While left-leaning Americans—so-called progressives, including progressive Jews—have embraced woke ideology, they ignore the fact that wokeness promotes antisemitism.
A new book—“Woke Antisemitism: How Progressive Ideology Harms Jews”—by David L. Bernstein, makes this point forcefully, even painfully.
Indeed, American Jews who advocate woke values risk becoming what Vladimir Lenin would call “useful idiots”—those who in the service of “goodness” actually become enemies of their own people.
Bernstein’s book also shows how wokeness creates divisions within the Jewish community—promoting separation between woke Jews and more traditional civil-libertarian Jews.
He describes how well-meaning people follow wokeness as rigid dogma, unable to see how the ideology employs an intellectually constricting view of a world, consisting of just two types of people: The oppressed and the oppressors.
Unsurprisingly, wokeness considers Jews part of the privileged oppressor class.
This rigid ideology is largely inspired by critical race theory, which dictates that one’s race determines one’s place in society. It even determines the validity and legitimacy of a person’s opinion, since viewpoints of the oppressor class are disqualified.
Bernstein hints that woke ideology very much resembles the communist creed of the Soviet Union. In fact, former refusenik and Israeli politician Natan Sharansky, in the book’s forward, compares woke ideology to the rigid communist tyranny he suffered under.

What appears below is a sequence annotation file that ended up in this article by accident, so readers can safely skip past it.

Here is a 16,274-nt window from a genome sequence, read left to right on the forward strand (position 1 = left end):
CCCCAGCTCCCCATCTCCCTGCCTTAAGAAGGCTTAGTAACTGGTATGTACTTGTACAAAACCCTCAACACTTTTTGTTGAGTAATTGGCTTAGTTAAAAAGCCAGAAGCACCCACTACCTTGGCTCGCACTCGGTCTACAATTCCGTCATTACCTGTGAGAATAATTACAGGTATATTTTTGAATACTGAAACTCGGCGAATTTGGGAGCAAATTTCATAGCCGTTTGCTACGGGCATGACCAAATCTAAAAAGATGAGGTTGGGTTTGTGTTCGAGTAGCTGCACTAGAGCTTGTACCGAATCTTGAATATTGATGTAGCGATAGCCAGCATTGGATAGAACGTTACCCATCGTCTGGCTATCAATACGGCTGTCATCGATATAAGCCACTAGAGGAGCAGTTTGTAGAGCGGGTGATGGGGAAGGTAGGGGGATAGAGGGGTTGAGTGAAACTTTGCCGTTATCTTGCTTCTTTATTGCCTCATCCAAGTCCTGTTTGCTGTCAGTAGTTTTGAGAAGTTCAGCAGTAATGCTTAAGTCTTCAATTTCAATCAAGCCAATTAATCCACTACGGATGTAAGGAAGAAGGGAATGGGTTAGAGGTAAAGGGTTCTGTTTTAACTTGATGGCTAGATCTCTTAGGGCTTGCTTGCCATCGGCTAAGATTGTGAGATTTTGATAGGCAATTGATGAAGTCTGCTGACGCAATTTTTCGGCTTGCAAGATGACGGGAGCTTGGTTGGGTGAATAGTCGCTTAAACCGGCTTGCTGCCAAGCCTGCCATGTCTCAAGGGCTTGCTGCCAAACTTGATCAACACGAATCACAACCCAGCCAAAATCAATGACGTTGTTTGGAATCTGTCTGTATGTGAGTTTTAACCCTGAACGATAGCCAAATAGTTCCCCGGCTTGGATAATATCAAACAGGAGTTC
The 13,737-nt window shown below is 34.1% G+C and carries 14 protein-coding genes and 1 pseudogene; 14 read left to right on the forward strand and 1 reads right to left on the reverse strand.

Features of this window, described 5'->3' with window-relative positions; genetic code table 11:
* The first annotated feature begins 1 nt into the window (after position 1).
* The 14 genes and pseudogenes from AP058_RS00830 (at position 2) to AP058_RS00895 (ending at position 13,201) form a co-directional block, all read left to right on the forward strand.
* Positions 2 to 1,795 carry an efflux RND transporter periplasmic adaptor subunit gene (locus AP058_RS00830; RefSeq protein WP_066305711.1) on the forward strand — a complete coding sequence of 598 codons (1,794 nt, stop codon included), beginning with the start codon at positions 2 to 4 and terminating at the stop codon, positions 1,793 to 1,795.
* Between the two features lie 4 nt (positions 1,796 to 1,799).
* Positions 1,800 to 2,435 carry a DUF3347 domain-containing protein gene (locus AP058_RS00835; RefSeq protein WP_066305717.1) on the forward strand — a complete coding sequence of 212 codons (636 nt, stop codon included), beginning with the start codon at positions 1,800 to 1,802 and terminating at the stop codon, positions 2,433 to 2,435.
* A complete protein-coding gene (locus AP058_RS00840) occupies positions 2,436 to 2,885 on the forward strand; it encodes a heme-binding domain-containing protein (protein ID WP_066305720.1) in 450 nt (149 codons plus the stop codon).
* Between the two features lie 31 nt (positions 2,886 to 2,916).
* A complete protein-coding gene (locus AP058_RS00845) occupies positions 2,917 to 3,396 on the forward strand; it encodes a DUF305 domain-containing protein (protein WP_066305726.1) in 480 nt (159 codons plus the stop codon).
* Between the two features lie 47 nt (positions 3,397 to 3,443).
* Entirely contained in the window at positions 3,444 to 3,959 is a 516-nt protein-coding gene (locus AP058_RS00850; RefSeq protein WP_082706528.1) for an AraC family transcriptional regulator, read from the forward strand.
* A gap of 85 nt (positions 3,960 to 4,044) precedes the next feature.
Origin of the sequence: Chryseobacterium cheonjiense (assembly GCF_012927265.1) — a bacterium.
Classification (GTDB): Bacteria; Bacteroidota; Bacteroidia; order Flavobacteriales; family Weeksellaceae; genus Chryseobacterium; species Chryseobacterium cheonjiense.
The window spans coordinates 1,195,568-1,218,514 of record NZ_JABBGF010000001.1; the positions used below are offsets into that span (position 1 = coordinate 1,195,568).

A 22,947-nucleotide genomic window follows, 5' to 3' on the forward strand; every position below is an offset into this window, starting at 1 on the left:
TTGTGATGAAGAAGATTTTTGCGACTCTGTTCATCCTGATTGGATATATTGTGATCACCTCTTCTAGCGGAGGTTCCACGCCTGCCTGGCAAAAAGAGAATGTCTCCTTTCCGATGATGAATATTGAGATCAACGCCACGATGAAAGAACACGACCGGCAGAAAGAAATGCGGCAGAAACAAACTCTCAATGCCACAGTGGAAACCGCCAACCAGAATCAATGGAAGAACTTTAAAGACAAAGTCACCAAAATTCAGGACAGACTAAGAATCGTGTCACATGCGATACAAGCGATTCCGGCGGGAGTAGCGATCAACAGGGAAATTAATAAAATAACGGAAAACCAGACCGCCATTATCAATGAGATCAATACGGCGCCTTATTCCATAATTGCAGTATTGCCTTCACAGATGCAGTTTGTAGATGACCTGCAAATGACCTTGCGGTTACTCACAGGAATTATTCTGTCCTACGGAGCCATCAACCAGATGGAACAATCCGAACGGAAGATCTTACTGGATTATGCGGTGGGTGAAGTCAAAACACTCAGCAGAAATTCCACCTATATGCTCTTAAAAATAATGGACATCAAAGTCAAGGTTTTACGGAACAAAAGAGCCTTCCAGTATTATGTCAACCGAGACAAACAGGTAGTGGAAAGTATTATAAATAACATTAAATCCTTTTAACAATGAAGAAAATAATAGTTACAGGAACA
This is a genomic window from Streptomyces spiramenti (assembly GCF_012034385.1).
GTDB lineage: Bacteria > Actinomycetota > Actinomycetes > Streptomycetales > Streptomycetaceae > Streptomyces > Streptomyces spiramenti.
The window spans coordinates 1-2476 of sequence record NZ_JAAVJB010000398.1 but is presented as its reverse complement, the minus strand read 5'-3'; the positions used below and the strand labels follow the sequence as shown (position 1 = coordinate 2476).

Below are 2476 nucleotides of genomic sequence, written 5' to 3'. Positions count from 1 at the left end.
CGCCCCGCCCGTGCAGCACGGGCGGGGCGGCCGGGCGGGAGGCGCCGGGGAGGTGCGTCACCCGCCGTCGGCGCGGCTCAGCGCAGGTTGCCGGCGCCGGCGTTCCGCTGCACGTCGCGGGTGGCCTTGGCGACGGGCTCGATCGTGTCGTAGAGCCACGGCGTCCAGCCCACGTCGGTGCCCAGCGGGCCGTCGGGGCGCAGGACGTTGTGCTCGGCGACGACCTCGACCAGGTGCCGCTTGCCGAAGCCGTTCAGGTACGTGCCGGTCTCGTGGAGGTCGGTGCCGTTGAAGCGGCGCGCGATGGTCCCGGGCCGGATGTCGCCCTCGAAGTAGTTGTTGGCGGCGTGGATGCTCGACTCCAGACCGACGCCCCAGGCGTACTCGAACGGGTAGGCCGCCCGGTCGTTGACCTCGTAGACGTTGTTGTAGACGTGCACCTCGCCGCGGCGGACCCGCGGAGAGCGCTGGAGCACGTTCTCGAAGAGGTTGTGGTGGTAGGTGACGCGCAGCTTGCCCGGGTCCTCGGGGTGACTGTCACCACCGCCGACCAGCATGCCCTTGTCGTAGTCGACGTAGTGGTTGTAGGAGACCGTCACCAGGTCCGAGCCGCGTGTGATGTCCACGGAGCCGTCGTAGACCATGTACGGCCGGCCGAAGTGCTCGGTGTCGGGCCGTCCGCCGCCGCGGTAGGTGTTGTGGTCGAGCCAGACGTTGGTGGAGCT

Like the communism of the old Soviet Union, woke ideology has made Jews a target. Worst of all, many Jewish organizations have overlooked woke antisemitism so they can be accepted by progressives in supporting liberal causes.
They often pay a high price—abandoning their Jewish identity in exchange for the curse of “whiteness,” and suffering condemnation for supporting the Jewish state.
Fortunately, Bernstein believes there is a fulfilling, liberal-minded Jewish life beyond woke ideology. He describes how Jews can follow their humanitarian instincts—and continue to support Zionism—without succumbing to totalitarian wokeness.
Above all, wokeness contradicts many traditional Jewish social justice values. Among the highest of those values is open debate. Bernstein writes, “Debate is so central to Jewish life that it is enshrined in the Mishna, the foundational texts of the Jewish oral tradition, in the concept of Makhloket l’shem shamayim—‘arguments for the sake of heaven.’” But this value is under threat from woke ideology—an ideology in which there is no room for debate, let alone dissent, about many social justice issues.
Wokeness has separated and alienated Jews from each other because American Jews have traditionally embraced classical liberalism, which supports equality based on merit, free speech, treatment of all races and ethnicities with equal respect, and valuing dissent and nonconformity. Wokeness has caused many left-leaning Jews to abandon liberalism, which has created dissension and division from those who hold fast to it.
While some Jews have rejected woke ideology, others have embraced it, despite the antisemitism it promulgates. It is possible, however, that Jews who have embraced wokeness have done so not because they genuinely believe in it, but because they are under immense pressure to belong, to appear enlightened.